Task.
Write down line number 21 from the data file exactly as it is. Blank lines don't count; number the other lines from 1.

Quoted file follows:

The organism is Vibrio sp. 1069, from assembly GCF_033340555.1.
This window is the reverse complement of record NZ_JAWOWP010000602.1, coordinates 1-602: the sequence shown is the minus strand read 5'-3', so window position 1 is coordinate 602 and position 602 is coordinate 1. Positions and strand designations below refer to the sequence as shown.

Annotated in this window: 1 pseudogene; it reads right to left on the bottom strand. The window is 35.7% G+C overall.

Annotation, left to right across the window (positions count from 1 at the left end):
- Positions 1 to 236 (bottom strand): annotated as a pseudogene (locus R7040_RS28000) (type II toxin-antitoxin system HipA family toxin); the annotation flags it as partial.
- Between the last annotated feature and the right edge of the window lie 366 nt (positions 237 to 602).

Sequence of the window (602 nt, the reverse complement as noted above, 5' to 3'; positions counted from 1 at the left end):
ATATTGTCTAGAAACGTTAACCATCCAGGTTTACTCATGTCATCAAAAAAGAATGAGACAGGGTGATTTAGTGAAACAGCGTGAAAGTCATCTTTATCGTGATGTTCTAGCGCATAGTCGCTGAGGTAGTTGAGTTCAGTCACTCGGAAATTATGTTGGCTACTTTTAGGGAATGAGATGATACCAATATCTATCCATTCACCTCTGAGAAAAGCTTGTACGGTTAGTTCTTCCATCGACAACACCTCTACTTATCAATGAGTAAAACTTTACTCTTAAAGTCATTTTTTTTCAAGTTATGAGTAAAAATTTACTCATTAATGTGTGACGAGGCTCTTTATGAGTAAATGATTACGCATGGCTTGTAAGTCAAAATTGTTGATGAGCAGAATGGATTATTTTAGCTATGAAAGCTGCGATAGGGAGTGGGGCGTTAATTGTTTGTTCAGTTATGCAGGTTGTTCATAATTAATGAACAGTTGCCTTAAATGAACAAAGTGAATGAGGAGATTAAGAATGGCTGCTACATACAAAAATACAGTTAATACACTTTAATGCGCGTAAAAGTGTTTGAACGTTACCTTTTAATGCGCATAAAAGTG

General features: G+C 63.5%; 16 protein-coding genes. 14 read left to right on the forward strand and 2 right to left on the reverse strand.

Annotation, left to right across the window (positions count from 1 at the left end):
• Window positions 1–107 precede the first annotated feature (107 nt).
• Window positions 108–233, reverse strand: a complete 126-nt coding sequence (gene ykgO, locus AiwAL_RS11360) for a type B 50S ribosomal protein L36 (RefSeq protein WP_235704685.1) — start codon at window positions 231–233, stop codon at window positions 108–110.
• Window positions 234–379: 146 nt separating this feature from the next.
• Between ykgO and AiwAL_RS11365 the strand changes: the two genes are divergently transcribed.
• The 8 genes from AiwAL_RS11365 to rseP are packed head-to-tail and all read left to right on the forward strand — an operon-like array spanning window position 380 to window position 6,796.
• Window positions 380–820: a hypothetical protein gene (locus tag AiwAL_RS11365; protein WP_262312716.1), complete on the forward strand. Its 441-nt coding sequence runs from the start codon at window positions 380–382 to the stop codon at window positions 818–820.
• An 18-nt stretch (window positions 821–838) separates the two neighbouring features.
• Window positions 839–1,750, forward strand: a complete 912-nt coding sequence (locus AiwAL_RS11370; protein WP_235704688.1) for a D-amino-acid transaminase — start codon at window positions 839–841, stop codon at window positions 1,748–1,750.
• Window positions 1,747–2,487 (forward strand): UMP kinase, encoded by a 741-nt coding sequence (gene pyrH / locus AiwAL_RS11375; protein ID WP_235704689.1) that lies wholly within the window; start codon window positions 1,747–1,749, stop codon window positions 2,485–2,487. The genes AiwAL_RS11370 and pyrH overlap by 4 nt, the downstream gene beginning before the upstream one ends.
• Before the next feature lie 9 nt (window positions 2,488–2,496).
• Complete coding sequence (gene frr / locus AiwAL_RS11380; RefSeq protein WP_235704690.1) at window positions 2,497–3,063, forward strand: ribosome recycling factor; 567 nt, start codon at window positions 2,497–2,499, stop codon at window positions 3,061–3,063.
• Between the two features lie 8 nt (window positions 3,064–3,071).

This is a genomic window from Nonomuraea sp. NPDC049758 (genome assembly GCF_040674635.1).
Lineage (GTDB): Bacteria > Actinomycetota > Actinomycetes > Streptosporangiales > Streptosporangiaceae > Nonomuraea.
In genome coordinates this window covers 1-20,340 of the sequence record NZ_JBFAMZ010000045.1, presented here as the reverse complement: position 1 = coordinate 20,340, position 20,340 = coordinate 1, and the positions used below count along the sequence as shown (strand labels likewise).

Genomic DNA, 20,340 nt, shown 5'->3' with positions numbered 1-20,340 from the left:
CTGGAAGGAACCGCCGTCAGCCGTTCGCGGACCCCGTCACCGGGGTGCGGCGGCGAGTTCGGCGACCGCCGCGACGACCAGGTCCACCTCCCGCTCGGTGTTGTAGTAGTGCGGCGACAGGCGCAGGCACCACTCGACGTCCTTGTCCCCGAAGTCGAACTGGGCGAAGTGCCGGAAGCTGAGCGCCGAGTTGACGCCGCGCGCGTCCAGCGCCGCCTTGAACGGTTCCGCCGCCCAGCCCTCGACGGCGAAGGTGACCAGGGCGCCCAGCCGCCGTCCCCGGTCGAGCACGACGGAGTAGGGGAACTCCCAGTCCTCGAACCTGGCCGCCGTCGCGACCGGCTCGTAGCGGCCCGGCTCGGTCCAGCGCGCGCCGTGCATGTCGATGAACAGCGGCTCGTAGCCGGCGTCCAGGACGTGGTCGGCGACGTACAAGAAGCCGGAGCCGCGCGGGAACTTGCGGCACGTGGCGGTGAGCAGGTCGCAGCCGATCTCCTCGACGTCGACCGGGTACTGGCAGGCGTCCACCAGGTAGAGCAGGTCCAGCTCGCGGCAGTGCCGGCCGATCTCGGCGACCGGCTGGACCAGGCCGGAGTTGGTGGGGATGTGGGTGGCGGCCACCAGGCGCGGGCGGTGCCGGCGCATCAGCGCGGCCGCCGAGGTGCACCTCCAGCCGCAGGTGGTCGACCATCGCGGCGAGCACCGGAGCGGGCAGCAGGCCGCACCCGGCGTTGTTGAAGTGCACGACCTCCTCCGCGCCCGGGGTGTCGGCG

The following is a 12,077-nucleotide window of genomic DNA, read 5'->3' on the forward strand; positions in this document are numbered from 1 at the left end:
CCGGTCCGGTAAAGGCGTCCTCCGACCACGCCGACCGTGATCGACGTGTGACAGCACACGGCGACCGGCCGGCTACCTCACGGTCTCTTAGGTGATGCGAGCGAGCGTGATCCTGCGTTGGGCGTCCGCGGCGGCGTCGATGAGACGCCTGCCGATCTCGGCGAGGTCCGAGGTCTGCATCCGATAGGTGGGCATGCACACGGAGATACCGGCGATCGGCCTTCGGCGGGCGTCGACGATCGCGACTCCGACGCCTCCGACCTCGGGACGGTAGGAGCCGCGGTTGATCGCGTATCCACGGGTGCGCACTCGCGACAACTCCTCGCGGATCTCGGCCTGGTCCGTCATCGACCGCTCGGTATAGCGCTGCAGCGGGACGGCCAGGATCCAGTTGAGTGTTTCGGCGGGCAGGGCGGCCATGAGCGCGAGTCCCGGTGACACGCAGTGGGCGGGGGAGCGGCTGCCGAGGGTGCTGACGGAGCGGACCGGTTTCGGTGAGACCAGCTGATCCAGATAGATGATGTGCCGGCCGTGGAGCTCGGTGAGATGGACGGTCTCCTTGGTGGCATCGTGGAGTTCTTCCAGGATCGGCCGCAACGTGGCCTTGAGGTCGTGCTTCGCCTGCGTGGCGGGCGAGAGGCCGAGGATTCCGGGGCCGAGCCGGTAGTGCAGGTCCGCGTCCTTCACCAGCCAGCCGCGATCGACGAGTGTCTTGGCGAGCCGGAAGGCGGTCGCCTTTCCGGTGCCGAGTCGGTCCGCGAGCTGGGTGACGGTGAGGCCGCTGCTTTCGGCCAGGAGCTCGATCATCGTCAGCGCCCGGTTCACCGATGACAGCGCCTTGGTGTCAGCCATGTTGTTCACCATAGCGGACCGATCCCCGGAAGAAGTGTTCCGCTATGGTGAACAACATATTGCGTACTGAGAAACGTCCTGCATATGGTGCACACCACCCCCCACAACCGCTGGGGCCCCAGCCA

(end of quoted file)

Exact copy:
• Complete coding sequence (gene frr / locus AiwAL_RS11380; RefSeq protein WP_235704690.1) at window positions 2,497–3,063, forward strand: ribosome recycling factor; 567 nt, start codon at window positions 2,497–2,499, stop codon at window positions 3,061–3,063.